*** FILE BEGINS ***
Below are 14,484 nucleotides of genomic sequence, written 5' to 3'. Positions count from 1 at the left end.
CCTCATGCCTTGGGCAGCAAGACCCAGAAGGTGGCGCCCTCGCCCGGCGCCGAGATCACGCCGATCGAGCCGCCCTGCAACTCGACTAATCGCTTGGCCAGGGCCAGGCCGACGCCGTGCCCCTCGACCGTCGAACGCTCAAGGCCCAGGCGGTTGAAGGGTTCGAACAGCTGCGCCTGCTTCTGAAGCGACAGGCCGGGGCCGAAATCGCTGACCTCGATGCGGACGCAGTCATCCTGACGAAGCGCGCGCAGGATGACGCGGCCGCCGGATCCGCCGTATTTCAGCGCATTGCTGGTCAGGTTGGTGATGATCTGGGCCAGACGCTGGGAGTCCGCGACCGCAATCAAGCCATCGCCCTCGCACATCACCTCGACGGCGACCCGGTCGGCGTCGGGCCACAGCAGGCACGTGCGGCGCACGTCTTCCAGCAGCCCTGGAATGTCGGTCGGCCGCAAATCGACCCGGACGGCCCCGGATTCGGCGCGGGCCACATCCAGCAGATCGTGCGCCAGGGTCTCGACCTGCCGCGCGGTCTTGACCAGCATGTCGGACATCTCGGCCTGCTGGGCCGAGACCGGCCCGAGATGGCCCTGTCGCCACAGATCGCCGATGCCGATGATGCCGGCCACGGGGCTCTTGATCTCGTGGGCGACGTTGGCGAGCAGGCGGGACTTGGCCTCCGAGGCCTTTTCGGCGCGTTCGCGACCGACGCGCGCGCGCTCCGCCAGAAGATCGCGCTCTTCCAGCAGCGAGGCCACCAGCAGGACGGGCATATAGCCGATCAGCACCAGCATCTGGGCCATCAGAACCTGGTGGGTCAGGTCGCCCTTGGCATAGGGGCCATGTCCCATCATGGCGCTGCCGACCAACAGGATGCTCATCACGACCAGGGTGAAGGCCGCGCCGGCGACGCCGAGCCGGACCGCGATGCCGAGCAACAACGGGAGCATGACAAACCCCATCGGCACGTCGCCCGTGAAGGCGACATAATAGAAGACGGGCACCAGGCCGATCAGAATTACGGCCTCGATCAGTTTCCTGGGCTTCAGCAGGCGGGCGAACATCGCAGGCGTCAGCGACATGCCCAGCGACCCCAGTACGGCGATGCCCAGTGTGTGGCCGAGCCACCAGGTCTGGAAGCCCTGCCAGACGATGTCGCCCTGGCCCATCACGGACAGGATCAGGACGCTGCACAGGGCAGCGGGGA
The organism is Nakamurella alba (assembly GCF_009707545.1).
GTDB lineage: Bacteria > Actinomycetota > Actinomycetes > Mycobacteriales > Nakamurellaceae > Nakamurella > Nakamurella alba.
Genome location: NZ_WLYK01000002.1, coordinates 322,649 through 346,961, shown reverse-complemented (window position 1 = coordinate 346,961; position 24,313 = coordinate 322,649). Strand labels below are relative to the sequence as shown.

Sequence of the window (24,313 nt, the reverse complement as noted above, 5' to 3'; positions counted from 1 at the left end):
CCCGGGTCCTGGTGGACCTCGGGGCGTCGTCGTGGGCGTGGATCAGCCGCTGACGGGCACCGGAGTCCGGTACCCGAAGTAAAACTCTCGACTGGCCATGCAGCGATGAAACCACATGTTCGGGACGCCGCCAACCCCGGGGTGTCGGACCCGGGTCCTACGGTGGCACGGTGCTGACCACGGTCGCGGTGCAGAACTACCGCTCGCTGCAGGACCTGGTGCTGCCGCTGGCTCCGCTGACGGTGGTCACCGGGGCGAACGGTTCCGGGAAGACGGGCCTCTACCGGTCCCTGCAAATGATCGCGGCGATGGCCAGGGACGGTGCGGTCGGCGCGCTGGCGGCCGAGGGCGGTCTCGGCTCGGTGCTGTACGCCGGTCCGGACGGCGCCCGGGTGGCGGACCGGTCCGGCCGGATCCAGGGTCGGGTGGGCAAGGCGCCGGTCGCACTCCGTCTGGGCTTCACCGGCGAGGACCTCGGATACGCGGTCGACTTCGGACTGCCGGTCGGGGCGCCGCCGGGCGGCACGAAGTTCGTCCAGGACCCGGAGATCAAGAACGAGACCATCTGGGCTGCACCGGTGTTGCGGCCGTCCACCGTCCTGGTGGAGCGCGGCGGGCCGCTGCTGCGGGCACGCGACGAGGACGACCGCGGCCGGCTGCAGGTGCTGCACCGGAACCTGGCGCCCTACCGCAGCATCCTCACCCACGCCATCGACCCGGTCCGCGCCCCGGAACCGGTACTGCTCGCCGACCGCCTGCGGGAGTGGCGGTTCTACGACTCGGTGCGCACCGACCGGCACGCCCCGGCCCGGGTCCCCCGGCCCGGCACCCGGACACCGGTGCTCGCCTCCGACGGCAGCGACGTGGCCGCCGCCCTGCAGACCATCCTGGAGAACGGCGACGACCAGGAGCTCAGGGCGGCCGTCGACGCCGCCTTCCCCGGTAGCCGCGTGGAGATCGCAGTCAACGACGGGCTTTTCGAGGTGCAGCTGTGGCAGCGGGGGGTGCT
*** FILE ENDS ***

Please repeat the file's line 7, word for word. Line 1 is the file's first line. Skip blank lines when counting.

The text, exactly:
CCCGGGTCCTGGTGGACCTCGGGGCGTCGTCGTGGGCGTGGATCAGCCGCTGACGGGCACCGGAGTCCGGTACCCGAAGTAAAACTCTCGACTGGCCATGCAGCGATGAAACCACATGTTCGGGACGCCGCCAACCCCGGGGTGTCGGACCCGGGTCCTACGGTGGCACGGTGCTGACCACGGTCGCGGTGCAGAACTACCGCTCGCTGCAGGACCTGGTGCTGCCGCTGGCTCCGCTGACGGTGGTCACCGGGGCGAACGGTTCCGGGAAGACGGGCCTCTACCGGTCCCTGCAAATGATCGCGGCGATGGCCAGGGACGGTGCGGTCGGCGCGCTGGCGGCCGAGGGCGGTCTCGGCTCGGTGCTGTACGCCGGTCCGGACGGCGCCCGGGTGGCGGACCGGTCCGGCCGGATCCAGGGTCGGGTGGGCAAGGCGCCGGTCGCACTCCGTCTGGGCTTCACCGGCGAGGACCTCGGATACGCGGTCGACTTCGGACTGCCGGTCGGGGCGCCGCCGGGCGGCACGAAGTTCGTCCAGGACCCGGAGATCAAGAACGAGACCATCTGGGCTGCACCGGTGTTGCGGCCGTCCACCGTCCTGGTGGAGCGCGGCGGGCCGCTGCTGCGGGCACGCGACGAGGACGACCGCGGCCGGCTGCAGGTGCTGCACCGGAACCTGGCGCCCTACCGCAGCATCCTCACCCACGCCATCGACCCGGTCCGCGCCCCGGAACCGGTACTGCTCGCCGACCGCCTGCGGGAGTGGCGGTTCTACGACTCGGTGCGCACCGACCGGCACGCCCCGGCCCGGGTCCCCCGGCCCGGCACCCGGACACCGGTGCTCGCCTCCGACGGCAGCGACGTGGCCGCCGCCCTGCAGACCATCCTGGAGAACGGCGACGACCAGGAGCTCAGGGCGGCCGTCGACGCCGCCTTCCCCGGTAGCCGCGTGGAGATCGCAGTCAACGACGGGCTTTTCGAGGTGCAGCTGTGGCAGCGGGGGGTGCT